Court ruled that fiduciary duty of a director of general partner extends to the limited partnership

Case involved Chamath Palihapitiya, billionaire venture capitalist and founder of Social Capital

Court ruled that fiduciary duty of a director of general partner extends to the limited partnership
Directors have a fiduciary duty to act in the interest of their partnerships and corporations

The Court of Appeal for Ontario has ruled that the fiduciary duty of the directors of a general partner corporation extends to the limited partnership.

In Extreme Venture Partners Fund I LP v. Varma, 2021 ONCA 853, Extreme Venture Partners Fund I LP (Fund I) was registered as a limited partnership and EVP GP Inc. (EVP GP) was incorporated as general partner. EVP GP managed the business of Fund I, which included Xtreme Labs Inc. Amar Varma and Sundeep Madra were members of the board of directors of EVP GP and the managing partners of Xtreme Labs Inc. Despite the prior years’ rapid growth, they presented to the board that the estimated growth of the company would slow with projected revenues at US$12 million. In 2012, they met with prospective purchaser Chamath Palihapitiya. Without disclosing this meeting with the board, Varma and Madra forwarded his offer to the other board members, who sold their shares in Xtreme Labs to Palihapitiya’s holding company for US$18 million. In 2013, Palihapitiya sold these shares to Go Pivotal Inc. for US$60 million.

Fund I and EVP GP sued all three.

The trial judge ruled that Varma and Madra had breached their fiduciary duty as directors of EVP GP, since they had a conflict of interest and disclosed confidential information to Palihapitiya before the sale had closed. She also held Palihapitiya jointly and severally liable since he knowingly assisted Varma and Madra when he participated in advancing an understated multiplier figure to the board members.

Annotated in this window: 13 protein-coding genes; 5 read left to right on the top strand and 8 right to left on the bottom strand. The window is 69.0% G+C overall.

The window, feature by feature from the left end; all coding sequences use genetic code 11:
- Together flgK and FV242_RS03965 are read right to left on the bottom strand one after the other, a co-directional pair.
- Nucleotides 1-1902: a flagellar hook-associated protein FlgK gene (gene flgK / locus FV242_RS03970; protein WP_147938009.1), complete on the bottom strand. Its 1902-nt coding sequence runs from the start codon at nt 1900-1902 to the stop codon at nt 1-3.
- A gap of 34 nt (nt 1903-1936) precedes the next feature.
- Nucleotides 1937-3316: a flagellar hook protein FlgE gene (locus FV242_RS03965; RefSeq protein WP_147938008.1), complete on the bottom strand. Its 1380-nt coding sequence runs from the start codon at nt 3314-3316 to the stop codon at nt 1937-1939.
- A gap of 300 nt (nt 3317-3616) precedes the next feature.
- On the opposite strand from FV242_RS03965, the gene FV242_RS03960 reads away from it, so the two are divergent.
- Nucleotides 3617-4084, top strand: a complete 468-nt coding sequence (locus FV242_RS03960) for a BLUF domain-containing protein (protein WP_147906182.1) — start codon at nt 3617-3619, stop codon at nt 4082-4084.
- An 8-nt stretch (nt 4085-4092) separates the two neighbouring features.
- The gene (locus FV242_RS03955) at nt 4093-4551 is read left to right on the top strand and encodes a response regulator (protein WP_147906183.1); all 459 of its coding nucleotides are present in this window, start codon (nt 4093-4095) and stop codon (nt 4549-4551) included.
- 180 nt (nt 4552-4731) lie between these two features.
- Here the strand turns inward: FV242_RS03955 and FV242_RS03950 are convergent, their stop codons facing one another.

On appeal, Palihapitiya submitted that their conduct was “well within the boundaries of ethical and legal corporate behaviour and that the trial judge's findings of misconduct are based on her own ‘idiosyncratic moral values.’” He also alleged that he was a mere knowing assistant and thus should not be jointly and severally liable. Lastly, Varma and Madra argue that they cannot be held liable because they owed fiduciary duty to EVP GP and not Fund I, which suffered the harm.

The appellate court disagreed.

Dubbing it as a straw man argument, the appellate court ruled that this was not a case of the trial judge imposing morality-based constraints on businesses but one in which a purchaser conspired with fiduciaries to acquire a business and the court applying the settled law of corporations and fiduciary duty.

The appellate court also rejected the theory advanced that Palihapitiya was a mere knowing assistant. Since he was “intimately involved in the breach of the fiduciary duty … there is no equitable reason why the liability should not be joint and several,” said the court.

Lastly, the appellate court ruled that Varma and Madra’s fiduciary duty should expand to include a duty to the limited partnership. “[Where] the directors ignore the interests of the general partners and the limited partnership and act solely in their self-interest, the concept of a director’s fiduciary duty should be flexible enough to include duties to both the general partner and the limited partnership,” said the court.

Jonathan Lisus, Crawford Smith, Nadia Campion, Vlad Calina and John Carlo Mastrangelo acted for Varma and Mandra on appeal. Palihapitiya was represented by Andrew Brodkin, David Lederman and Daniel Cappe.

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